Fareed Zakaria shares with The Washington Post his views on Africa’s rising prominence and the role the private sector as well as organisations, such as the Tony Elumelu Foundation, play in driving this growth.
The best word to describe the mood of the global economy these days is gloomy. The pessimism is closely tied to the loss of faith in free markets and free trade, the two forces that propelled the world economy for the past seven decades. The United States, long the staunchest supporter of these ideas, has moved into full-scale mercantilist mode. Britain, the original free trade superpower, is pulling out of the European Union, its largest free-trade relationship. China is striving to become less reliant on foreign firms and global supply chains. Everywhere the trend seems the same. Except in Africa.
Last month, unnoticed by much of the media, Africa’s leaders announced the creation of a continent-wide free-trade area that will potentially bring together 1.3 billion people in a $3.4 trillion economic zone. The success of this project hinges on whether nations actually do reduce tariffs and other trade barriers, but if they do, trade could rise by as much as 50 percent in the next few decades, according to the International Monetary Fund. As the IMF put it, “This could be an economic game changer for the continent.”
Africa has six of the world’s 10 fastest-growing economies. By 2050, a new African middle and upper class of 250 million people could stimulate a five-fold rise in demand for goods and services. The World Bank found that a third of all business-regulation reforms from 2017-2018 took place in sub-Saharan Africa, and the continent boasted five of the 10 most-improved economies in the institution’s annual Doing Business Index. More than 400 African companies already take in at least $1 billion in annual revenue. These data points come from a recent Brookings Institution op-ed, “The high growth promise of an integrated Africa,” by Landry Signé and Ameenah Gurib-Fakim.
One country that has bet big on Africa is China. In 2000, trade between China and the entire African continent was $10 billion. Today it’s $200 billion, making China its largest trading partner. Beijing has invested heavily in aid and loans for the region. President Xi Jinping hosted an African summit in Beijing last year and announced that China planned to spend $60 billion in credit, investment and development projects for the continent for the next three years.
Of course, there are many caveats to the rosy picture of Africa. It’s easier to announce the intention to reduce trade barriers than to actually enact such laws. Africa continues to face massive problems in the form of corruption and mismanagement, not to mention conflict. Some of the continent’s promising growth statistics reflect the simple fact that Africa is rich in natural resources, and a growing world economy has created high demand for these products.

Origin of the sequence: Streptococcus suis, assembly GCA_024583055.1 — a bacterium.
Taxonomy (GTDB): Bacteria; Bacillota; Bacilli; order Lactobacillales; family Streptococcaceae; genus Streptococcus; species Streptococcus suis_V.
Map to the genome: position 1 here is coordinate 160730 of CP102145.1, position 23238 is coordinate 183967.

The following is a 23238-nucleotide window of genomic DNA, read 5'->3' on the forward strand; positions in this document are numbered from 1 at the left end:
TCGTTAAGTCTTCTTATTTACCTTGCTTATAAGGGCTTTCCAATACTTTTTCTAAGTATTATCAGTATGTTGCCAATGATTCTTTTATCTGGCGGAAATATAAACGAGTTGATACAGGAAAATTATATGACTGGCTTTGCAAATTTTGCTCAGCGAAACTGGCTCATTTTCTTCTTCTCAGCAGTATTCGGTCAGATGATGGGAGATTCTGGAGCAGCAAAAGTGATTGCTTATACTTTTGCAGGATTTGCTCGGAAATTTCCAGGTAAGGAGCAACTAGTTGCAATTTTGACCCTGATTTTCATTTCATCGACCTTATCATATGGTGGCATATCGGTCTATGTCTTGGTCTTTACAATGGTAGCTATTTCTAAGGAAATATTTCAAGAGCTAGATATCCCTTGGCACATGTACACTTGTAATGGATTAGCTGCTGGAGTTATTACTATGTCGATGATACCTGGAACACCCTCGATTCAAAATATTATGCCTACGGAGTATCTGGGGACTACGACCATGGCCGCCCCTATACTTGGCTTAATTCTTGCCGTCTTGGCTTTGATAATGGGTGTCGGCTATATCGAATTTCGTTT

The most encouraging aspect of today’s Africa is the striking rise in private business. The region has the highest rate of entrepreneurship in the world, with 22 percent of working-age Africans launching new businesses, compared with 13 percent of their counterparts in Asia and 19 percent in Latin America. Places such as Rwanda that are truly business-friendly and have a strong rule of law are experiencing sustained economic growth and rising standards of living.
I witnessed firsthand the energy of African entrepreneurs on a recent trip to Nigeria. I was a guest of the Tony Elumelu Foundation, which has committed $100 million to train and assist 10,000 entrepreneurs across the continent. The energy and optimism of these young men and women, from all 54 of Africa’s countries, were infectious. Their only complaint was that the world was missing the big good news about their continent.
Africa will demand the world’s attention over the coming decades. It will add 1 billion people to its population by 2050 and 2 billion more by the end of the century, at which point more than one in three people on the planet will be African. That demographic boom could create enormous problems if it is not accompanied by job opportunities and political stability. But it could provide the world with energy and dynamism as populations age and growth slows in most of the rest of the world. Much of this will depend on Africa’s leaders, who will have to finally fulfill the promise of the continent and its people. Too many have stolen from their people for too long.
Africans know the price they have paid by being locked out of global markets and of living in countries with limited private enterprise. They understand that the only real and sustainable path out of poverty is expanding free markets that are, of course, well-managed and regulated by effective governments. Much of the world today could be reminded of that simple lesson.
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